In deciding a plagiarism case against author Dan Brown in 2006, British justice Peter Smith handed down a peculiar judgment: Certain letters in the text had been italicized with no explanation. Apparently inspired by Brown’s book The Da Vinci Code, Smith had hidden a message in the text.
The judgment included the sentence “The key to solving the conundrum posed by this judgment is in reading HBHG and DVC.” In context, those abbreviations refer to The Holy Blood and the Holy Grail, the book that Brown had been accused of plagiarizing, and The Da Vinci Code.
“I can’t discuss the judgement, but I don’t see why a judgement should not be a matter of fun,” Smith had said in handing down the opinion, which found Brown not guilty. He promised to confirm any correct solution.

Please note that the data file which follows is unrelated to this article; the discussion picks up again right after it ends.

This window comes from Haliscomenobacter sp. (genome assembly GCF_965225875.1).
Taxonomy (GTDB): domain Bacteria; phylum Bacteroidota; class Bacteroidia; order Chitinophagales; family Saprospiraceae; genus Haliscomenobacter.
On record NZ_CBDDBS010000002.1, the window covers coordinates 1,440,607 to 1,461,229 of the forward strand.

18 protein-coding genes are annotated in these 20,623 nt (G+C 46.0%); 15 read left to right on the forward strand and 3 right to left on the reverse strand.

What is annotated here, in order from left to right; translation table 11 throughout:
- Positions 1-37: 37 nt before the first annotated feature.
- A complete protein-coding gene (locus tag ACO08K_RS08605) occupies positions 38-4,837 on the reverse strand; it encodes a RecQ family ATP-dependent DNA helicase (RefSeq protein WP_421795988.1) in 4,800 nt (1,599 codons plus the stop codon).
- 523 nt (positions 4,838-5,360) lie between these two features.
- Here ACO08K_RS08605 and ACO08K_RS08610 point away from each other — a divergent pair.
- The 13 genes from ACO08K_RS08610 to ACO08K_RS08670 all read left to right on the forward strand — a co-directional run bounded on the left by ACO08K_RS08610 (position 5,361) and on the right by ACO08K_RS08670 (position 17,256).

He offered enough hints to reporters that Guardian media journalist Daniel Tench eventually solved it: It was a polyalphabetic cipher using a keyword based on the Fibonacci sequence, yielding the plaintext “Jackie Fisher who are you? Dreadnought.” Jackie Fisher was a British admiral whom Smith admired. (The code is described here; Tench describes the solving here.)
The Court of Appeal later said that Smith “was prompted by the extensive use in [The Da Vinci Code] of codes, and no doubt by his own interest in such things, to incorporate a coded message in his judgment, on which nothing turns. The judgment is not easy to read or to understand. It might have been preferable for him to have allowed himself more time for the preparation, checking and revision of the judgment.”